All washed up

For some time we have been struggling to find suitable, biodegradable washing-up equipment. Mr Snail (who does most of the washing-up) likes to use a brush. Most brushes for this job are plastic and the bristles get flattened very quickly, making them useless. First, I found a recycled plastic version with a replaceable head, but the quality was so poor that the head needed replacing after only a few uses. Then, I was delighted to find a wooden brush with natural plant-fibre bristles and replaceable heads. I bought one, along with spare heads, and we gave it a try. Sadly, the heads seemed to last only a short time too, were a less than ideal shape (round) for getting into all the nooks and crannies and repeatedly fell off the handle. Eventually Mr Snail refused to use them any more and returned to a standard plastic brush. The quest continues to find a washing-up brush that actually delivers all we need: a good shape, durable and made from natural materials.

Mostly, I prefer to wash up using a cloth. Crochet cotton cloths are fine unless you want some abrasion and my old abrasive cloth, which I have had for years but is very worn, is plastic (nylon possibly). I was happy, therefore, that Red Apple Yarn sells textured cotton dishcloth yarn and I just had to give it a go. I decided that a loose mesh was likely to prove most useful, and whipped up a crocheted dish cloth in double quick time. I tested it out this morning* and it does a good job, although is only a bit abrasive (it felt more so when I was working it up). For me this is likely to be a good option; for Mr Snail the quest for the perfect brush continues.

-oOo-

* I washed up because Mr Snail was still in bed recovering from yesterday’s 21-mile sponsored walk.

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23 Comments

  1. Leslie Fritz

     /  April 29, 2018

    I tunisian crochet my dish scrubbies using 100% cotton yarn. I use alternate rows of knit stitch and purl stitch. I also make them small, pretty much sponge size so that people who like washing dishes with sponges like these also. Good luck with your quest!

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  2. I use a knitted (by me) dishcloth and an abrasive pad made of coconut fibre which I think came from the same place as the coconut shell soap dish you mentioned a few posts ago. It seems to last OK. I can’t help with the brush I’m afraid!

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  3. I’m with Mr Snail in preferring a brush, but can’t offer a suitable replacement suggestion, I’m afraid…

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  4. We use the lovely dishcloth that you made, plus the wooden type brush you mentioned. The dishcloth is getting rather worn now though.

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  5. I wonder if a dishcloth yarn doubled with some metal thread (the like we see used for “design” knitting; like this: http://www.loopknittingshop.com/p/5247/Habu—Ultra-Fine-Silver-Stainless-Steel-Thread) would add the needed abrasive power?
    Poor Mr Snail, is he very worn out by the distance-walking? It’s a long way to go, plus the weather must have been not very mild (at least it wasn’t here in London)…

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    • I’ve got some nettle twine somewhere that I think might add an abrasive element… I will have to dig it out.
      Fortunately the weather here in west Wales was good yesterday – mostly sunny but not too warm, with only a very short rain shower. Thank you so much for your sponsorship โค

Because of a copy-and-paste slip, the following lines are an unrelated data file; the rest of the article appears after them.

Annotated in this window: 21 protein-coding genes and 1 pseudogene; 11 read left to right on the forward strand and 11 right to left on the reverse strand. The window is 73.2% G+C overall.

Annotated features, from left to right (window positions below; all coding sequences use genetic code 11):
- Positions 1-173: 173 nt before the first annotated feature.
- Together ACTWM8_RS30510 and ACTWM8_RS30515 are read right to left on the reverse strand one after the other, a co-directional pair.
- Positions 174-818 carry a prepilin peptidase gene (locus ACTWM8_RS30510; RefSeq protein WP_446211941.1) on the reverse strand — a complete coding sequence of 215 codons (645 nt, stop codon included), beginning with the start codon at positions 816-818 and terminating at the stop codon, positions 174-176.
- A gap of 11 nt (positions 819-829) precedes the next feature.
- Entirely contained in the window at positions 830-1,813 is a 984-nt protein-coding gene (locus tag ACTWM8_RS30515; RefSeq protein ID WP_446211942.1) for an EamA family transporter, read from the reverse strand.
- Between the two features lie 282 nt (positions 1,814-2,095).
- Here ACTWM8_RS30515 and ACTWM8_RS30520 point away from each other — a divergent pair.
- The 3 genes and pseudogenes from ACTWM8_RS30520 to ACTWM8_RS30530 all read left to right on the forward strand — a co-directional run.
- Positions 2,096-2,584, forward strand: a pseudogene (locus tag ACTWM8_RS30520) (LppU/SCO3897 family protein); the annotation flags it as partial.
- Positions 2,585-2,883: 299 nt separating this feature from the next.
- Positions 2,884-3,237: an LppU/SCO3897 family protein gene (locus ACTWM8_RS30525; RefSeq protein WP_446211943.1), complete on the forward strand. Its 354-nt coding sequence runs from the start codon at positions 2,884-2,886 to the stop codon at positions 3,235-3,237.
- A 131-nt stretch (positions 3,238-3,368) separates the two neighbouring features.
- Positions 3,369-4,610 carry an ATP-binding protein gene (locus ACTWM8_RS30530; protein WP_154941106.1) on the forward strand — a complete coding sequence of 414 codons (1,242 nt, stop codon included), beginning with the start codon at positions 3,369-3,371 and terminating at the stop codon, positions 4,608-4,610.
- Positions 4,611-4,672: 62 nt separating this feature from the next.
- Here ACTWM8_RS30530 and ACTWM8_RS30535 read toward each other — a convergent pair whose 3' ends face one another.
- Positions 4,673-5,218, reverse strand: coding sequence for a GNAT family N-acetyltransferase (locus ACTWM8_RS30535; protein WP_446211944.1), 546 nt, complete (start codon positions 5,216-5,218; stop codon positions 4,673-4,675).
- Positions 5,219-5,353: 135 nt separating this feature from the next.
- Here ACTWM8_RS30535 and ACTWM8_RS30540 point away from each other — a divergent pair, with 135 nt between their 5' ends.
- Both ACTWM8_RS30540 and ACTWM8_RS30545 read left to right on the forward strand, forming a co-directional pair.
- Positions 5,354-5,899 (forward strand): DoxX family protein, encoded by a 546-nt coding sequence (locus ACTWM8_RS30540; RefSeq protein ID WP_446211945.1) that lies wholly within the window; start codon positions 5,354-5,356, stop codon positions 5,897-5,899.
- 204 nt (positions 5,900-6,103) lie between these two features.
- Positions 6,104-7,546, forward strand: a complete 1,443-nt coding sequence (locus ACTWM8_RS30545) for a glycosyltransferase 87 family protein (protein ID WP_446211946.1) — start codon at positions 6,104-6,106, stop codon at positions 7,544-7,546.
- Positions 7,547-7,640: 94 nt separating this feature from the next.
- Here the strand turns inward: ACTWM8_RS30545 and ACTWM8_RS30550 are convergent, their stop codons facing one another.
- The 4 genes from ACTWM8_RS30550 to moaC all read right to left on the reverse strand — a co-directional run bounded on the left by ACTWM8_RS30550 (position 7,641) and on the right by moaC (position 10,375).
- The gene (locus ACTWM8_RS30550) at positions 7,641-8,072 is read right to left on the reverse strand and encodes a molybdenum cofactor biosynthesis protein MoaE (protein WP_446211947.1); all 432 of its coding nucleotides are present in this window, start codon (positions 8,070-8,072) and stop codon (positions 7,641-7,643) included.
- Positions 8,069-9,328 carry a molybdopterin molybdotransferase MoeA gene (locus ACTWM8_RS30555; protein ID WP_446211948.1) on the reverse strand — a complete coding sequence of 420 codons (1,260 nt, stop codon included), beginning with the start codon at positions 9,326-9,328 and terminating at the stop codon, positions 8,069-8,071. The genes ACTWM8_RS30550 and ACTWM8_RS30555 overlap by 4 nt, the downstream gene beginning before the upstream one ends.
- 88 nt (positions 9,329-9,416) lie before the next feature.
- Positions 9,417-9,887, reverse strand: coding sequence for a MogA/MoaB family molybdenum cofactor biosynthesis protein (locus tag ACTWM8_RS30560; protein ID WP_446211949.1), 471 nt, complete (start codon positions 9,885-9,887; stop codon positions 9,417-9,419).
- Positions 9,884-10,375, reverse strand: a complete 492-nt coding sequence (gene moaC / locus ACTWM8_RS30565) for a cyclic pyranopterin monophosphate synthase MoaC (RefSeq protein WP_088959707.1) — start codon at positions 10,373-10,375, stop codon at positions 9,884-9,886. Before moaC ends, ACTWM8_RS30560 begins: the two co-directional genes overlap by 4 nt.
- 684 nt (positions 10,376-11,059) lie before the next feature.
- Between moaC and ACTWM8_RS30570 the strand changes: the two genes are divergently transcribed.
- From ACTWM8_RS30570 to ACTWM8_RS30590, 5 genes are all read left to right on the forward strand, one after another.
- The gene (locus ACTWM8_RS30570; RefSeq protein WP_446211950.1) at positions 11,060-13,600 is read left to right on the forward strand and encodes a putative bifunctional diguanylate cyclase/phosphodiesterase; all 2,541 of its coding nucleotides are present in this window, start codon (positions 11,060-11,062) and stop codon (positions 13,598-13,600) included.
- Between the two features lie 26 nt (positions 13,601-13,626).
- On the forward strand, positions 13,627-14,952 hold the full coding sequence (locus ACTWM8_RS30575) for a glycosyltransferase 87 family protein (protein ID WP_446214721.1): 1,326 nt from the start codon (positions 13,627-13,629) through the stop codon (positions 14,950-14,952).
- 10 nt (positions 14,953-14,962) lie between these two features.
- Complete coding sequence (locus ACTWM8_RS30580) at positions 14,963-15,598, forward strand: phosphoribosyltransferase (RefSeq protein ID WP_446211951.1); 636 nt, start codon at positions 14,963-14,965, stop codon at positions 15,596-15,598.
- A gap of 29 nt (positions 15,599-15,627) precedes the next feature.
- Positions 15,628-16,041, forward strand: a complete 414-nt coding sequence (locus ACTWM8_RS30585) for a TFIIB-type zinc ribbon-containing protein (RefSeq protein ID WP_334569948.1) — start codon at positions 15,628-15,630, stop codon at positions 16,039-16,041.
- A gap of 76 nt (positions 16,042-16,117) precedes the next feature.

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  6. I too have tried various alternatives to the brush – which I prefer – but none work as well as the little cheapo plastic brush. I console myself with the fact they last so much longer than all those pricey alternatives that don’t work and end up getting tossed out….

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  7. That cotton sounds intriguing as thatโ€™s the only thing I dislike about my cotton cloths

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  8. How did Mr Snail go on his walk? I hope it was a very successful fund raiser. (Sorry, no help with the washing up brush either.)

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  9. I also crochet my own cotton dish clothes. For scrubbing burnt on food, Iโ€™ve found sodium bicarbonate to be the most effective method.

    Like you, Iโ€™ve found the wooden brushed with changeable biodegradable heads to be very short lived. I do however use one in the bathroom, where the job is a little less fiddly.

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  10. Nikki

     /  May 10, 2018

    May I suggest a loofah sponge as an alternative to the plastic brush? They are fully biodegradable & last for months on end. I know we tend to only think of them as a “spa item” in the West, but I’ve seen them used as gentle washing tools to great effect in Taiwan! With larger/longer loofah sponges, I simply soak them for a little while & cut them in half/to the desired length & voila! The perfect sponge ๐Ÿ™‚
    ps. Works well as an exfoliator too!

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  11. Nikki

     /  May 10, 2018

    pps. I’ve also seen them sold as part of a brush – for back scrubbing! I use mine for house cleaning…

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  12. Nikki

     /  May 10, 2018

    Didn’t someone mention growing loofahs/similar plant family a while ago..?

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  13. Claire

     /  May 10, 2018

    @Nikki : i use a loofah sponge cut in half too! And a coconut coir scrubber for the baked-on encrusted spots. I can’t get the BF to use them though, he uses a plastic scrubber. Bah..

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